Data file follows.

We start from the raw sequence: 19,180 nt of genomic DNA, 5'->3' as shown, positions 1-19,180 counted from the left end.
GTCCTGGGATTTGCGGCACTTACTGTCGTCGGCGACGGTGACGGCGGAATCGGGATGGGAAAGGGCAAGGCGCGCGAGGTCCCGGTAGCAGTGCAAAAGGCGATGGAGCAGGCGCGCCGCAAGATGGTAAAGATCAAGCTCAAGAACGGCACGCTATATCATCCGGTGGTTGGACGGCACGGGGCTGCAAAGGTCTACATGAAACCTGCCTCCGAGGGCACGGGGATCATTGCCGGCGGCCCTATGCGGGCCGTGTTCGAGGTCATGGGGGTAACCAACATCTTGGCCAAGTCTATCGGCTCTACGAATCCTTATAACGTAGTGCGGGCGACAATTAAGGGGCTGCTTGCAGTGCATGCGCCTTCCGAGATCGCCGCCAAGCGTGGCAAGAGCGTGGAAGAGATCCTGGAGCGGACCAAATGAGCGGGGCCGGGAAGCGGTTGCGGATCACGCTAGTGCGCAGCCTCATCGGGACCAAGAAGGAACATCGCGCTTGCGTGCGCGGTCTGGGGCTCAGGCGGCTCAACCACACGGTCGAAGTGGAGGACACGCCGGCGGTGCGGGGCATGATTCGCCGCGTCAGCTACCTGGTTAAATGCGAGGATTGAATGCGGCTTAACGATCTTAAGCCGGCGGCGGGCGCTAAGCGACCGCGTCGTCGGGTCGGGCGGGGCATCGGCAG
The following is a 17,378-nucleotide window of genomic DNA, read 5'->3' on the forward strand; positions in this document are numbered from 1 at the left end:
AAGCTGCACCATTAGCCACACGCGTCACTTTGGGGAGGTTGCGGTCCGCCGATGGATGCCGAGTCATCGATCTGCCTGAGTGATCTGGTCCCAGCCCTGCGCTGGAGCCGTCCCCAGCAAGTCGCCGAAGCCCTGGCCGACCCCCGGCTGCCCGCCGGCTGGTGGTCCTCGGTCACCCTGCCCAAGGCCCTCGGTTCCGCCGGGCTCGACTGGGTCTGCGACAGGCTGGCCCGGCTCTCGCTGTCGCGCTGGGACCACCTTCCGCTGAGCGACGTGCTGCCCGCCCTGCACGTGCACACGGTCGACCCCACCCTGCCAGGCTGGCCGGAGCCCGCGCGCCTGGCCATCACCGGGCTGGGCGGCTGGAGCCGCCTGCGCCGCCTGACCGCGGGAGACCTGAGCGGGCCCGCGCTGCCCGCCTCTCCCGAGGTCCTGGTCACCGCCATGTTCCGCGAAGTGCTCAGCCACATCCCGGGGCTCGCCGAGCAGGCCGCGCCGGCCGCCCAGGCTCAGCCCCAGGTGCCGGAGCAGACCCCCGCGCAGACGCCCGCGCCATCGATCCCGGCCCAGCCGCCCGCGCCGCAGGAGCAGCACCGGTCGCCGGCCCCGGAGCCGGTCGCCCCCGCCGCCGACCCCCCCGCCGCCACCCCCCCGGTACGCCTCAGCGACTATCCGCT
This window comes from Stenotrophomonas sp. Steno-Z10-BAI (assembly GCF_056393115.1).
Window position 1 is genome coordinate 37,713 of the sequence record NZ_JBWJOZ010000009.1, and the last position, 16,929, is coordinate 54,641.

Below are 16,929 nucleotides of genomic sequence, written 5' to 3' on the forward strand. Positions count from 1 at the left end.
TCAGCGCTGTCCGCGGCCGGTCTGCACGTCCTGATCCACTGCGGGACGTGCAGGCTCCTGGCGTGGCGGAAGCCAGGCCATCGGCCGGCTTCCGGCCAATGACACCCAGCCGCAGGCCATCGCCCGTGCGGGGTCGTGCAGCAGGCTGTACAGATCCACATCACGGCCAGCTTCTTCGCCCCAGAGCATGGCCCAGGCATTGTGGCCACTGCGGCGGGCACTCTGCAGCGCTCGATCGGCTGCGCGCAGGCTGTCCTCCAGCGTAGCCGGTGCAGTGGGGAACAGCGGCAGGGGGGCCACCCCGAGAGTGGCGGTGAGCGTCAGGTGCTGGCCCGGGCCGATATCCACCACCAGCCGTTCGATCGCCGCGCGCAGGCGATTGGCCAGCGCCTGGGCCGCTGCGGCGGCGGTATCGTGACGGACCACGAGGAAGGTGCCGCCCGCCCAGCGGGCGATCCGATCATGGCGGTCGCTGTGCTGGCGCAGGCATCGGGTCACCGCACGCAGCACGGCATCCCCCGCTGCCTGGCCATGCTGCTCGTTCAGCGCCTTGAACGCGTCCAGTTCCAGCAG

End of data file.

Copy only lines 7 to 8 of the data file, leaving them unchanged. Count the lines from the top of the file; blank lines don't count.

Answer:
Below are 16,929 nucleotides of genomic sequence, written 5' to 3' on the forward strand. Positions count from 1 at the left end.
TCAGCGCTGTCCGCGGCCGGTCTGCACGTCCTGATCCACTGCGGGACGTGCAGGCTCCTGGCGTGGCGGAAGCCAGGCCATCGGCCGGCTTCCGGCCAATGACACCCAGCCGCAGGCCATCGCCCGTGCGGGGTCGTGCAGCAGGCTGTACAGATCCACATCACGGCCAGCTTCTTCGCCCCAGAGCATGGCCCAGGCATTGTGGCCACTGCGGCGGGCACTCTGCAGCGCTCGATCGGCTGCGCGCAGGCTGTCCTCCAGCGTAGCCGGTGCAGTGGGGAACAGCGGCAGGGGGGCCACCCCGAGAGTGGCGGTGAGCGTCAGGTGCTGGCCCGGGCCGATATCCACCACCAGCCGTTCGATCGCCGCGCGCAGGCGATTGGCCAGCGCCTGGGCCGCTGCGGCGGCGGTATCGTGACGGACCACGAGGAAGGTGCCGCCCGCCCAGCGGGCGATCCGATCATGGCGGTCGCTGTGCTGGCGCAGGCATCGGGTCACCGCACGCAGCACGGCATCCCCCGCTGCCTGGCCATGCTGCTCGTTCAGCGCCTTGAACGCGTCCAGTTCCAGCAG